Collaborative parametric design models allow you to work together for better solutions
Even though it is a hot topic, parametric design has been around for a while. Ever since programming exists, parametric models could be made. However, back then it required much skill of the individual doing this, both with programming and their specific profession (such as structural engineering or architecture). This made the threshold to start building parametric models very high and that is also why parametric modelling has only been achievable for a small group of people for a long time.
The major difference between now and then, is that building a parametric model has become way easier. This is mainly due to the rise of visual programming tools, such as Grasshopper or Dynamo. Instead of hard-core scripting, pre-coded building blocks can be linked to form logic that shapes a parametric model, or anything else for that matter. This type of “simple” programming is known of its’ steep learning curve and enables users to quickly reach a level, where one can actually use it for their work-related activities.
Additionally, another factor contributing to the democratization of parametric design is the fact that there is much more content available today. If you run into a problem, a quick Google-search will bring you to the right forum page, or even better, a YouTube tutorial explaining step-by-step what needs to be done.
Lastly, visual programming can be seen as a gateway programming language. Because similar as with conventional programming, you do need to break down the desired process into a series of computational steps where input is processed into the desired output. This ability is what we refer to as computational thinking. In visual programming the ability for computational thinking is trained, which makes the step towards the more abstract conventional programming much easier.
The development of a parametric model depends on several factors. Developing such a model costs time, which needs to be in balance with the projects’ budget as well. Generally, a parametric model grows during a project if it continues to add value. For example, in the beginning phase, one uses a parametric model to quickly investigate the impact, consequences, or characteristics of different designs. Based on that information, a well-informed decision can then be made. Only in case more details are required on a (or several) design(s), the model will be developed further to do so.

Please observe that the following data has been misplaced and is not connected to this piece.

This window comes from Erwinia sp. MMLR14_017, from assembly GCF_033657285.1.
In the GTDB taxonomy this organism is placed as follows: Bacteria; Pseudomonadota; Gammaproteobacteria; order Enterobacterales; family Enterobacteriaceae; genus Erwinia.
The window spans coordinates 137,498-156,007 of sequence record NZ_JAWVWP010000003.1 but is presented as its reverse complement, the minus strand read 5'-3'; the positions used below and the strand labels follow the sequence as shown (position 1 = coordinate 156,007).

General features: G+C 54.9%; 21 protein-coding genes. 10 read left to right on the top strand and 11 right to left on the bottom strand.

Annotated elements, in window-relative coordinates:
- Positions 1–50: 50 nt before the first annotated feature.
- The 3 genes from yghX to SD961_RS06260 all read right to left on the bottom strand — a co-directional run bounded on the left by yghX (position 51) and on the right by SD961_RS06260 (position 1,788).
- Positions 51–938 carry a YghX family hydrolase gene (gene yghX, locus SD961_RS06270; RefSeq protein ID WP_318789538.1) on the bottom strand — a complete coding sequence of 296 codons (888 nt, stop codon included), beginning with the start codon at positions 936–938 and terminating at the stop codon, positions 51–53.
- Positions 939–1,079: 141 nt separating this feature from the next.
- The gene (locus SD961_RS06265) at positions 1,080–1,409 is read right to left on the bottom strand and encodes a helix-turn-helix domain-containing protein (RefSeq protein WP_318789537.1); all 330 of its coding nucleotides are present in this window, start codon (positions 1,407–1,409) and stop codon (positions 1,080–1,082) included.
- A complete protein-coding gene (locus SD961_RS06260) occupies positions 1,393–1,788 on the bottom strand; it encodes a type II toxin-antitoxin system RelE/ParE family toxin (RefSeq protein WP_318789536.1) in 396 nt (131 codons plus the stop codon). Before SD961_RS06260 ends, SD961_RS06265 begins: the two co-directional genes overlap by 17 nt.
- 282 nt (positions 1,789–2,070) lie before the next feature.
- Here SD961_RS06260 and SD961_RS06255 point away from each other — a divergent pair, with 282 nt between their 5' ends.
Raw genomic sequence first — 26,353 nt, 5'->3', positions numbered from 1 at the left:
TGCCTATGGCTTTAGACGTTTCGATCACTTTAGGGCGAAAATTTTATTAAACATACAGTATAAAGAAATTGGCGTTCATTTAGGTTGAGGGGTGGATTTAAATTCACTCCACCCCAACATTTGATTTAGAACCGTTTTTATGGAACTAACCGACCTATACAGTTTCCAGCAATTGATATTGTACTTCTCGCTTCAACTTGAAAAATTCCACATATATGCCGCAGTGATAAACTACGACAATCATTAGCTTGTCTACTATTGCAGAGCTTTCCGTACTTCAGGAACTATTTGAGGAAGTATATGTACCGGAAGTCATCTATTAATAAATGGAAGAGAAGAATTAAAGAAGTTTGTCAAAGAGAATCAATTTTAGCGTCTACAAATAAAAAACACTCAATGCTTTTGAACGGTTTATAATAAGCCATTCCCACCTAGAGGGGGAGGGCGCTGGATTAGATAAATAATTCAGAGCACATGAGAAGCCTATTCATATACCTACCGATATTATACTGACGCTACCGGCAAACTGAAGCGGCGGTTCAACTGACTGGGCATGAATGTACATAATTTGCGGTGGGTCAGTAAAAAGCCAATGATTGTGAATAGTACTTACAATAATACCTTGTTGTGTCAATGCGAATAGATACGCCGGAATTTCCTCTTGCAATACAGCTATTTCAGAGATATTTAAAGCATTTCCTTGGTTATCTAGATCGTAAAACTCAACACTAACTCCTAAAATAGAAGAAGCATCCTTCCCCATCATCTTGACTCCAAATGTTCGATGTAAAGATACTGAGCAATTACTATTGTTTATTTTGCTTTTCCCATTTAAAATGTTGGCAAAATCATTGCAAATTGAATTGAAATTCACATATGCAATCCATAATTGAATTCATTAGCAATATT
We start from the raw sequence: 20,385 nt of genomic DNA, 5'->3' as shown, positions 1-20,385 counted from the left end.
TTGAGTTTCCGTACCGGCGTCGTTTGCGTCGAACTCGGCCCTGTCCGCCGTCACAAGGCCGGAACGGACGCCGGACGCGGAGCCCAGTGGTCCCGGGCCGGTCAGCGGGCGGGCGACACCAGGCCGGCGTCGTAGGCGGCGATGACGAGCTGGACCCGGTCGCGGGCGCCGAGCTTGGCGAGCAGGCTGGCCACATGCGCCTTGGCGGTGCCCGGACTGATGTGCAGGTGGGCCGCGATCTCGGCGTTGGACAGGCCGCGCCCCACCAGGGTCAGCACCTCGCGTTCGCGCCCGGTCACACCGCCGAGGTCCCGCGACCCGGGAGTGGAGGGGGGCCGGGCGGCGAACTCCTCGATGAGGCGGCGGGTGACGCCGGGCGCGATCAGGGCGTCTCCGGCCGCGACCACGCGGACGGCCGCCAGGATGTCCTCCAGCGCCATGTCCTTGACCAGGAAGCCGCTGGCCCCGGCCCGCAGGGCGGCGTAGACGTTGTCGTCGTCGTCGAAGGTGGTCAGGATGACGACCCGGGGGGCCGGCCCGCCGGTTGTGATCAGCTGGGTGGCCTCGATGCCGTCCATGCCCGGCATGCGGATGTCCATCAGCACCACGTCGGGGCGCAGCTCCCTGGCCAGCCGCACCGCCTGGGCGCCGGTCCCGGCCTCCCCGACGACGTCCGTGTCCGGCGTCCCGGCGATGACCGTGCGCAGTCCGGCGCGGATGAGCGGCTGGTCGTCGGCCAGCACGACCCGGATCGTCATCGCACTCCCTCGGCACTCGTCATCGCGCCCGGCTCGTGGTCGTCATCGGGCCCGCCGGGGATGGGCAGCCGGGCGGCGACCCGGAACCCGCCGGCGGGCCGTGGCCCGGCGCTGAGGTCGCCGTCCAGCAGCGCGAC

In some cases, this may instigate the start of an automation process in which the output is used for multiple projects instead of just one. In that case, the developments become process-based instead of project-based. This means that in every new project the same script is used and further developed, since for every new project, more resources are made available for additions or improvements. With large developments like this, it is more common to use conventional programming methods rather than visual programming methods since it is more suited to work on with multiple people, more memory-efficient, and easier to maintain overview.
I think the scale of the development determines whether one can call it automation or parametric design. To me, parametric design is more applicable to visual programming workflows and small-scale developments whereas automation, to me, refers to large scale developments for which more conventional programming languages are often used.
In a parametric model, often one or multiple software packages are linked in which the data is centralized. This means that one data source is responsible for providing all linked software packages with the needed input. In contrast to a traditional process where software packages are used individually, individual input data has now been defined. This can be laborious when changes occur in the project because the input data of every single software package that is used needs to be changed as well.
How centralised data in a parametric model is shared with different software often reminds me of the hub and spoke model in aviation. Centralised data is the hub, for example Schiphol that links to multiple small range city destinations, hence software packages. In the hub and spoke model, less flights (or less links) are needed compared to when creating a link between every destination (or every software package). This frees up resources and enables a more efficient throughput of people (or data).